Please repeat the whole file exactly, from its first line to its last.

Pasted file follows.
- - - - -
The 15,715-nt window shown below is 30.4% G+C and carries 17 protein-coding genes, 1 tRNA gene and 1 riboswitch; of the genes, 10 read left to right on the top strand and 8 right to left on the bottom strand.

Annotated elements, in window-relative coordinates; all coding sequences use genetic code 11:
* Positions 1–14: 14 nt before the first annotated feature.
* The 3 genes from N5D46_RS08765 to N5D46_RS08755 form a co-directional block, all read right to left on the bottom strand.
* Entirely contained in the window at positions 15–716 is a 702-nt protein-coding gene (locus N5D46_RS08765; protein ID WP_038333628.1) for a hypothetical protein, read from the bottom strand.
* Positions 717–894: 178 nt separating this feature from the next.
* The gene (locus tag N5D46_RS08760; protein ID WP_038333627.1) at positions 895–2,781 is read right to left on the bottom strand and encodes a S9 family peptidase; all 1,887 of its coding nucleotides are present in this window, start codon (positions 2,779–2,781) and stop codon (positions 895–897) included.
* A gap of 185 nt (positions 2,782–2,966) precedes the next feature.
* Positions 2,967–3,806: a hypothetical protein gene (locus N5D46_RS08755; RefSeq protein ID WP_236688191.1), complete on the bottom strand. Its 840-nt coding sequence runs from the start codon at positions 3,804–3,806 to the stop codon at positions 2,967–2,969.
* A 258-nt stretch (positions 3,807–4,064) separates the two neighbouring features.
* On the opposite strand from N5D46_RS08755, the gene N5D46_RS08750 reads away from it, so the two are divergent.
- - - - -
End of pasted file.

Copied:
The 15,715-nt window shown below is 30.4% G+C and carries 17 protein-coding genes, 1 tRNA gene and 1 riboswitch; of the genes, 10 read left to right on the top strand and 8 right to left on the bottom strand.

Annotated elements, in window-relative coordinates; all coding sequences use genetic code 11:
* Positions 1–14: 14 nt before the first annotated feature.
* The 3 genes from N5D46_RS08765 to N5D46_RS08755 form a co-directional block, all read right to left on the bottom strand.
* Entirely contained in the window at positions 15–716 is a 702-nt protein-coding gene (locus N5D46_RS08765; protein ID WP_038333628.1) for a hypothetical protein, read from the bottom strand.
* Positions 717–894: 178 nt separating this feature from the next.
* The gene (locus tag N5D46_RS08760; protein ID WP_038333627.1) at positions 895–2,781 is read right to left on the bottom strand and encodes a S9 family peptidase; all 1,887 of its coding nucleotides are present in this window, start codon (positions 2,779–2,781) and stop codon (positions 895–897) included.
* A gap of 185 nt (positions 2,782–2,966) precedes the next feature.
* Positions 2,967–3,806: a hypothetical protein gene (locus N5D46_RS08755; RefSeq protein ID WP_236688191.1), complete on the bottom strand. Its 840-nt coding sequence runs from the start codon at positions 3,804–3,806 to the stop codon at positions 2,967–2,969.
* A 258-nt stretch (positions 3,807–4,064) separates the two neighbouring features.
* On the opposite strand from N5D46_RS08755, the gene N5D46_RS08750 reads away from it, so the two are divergent.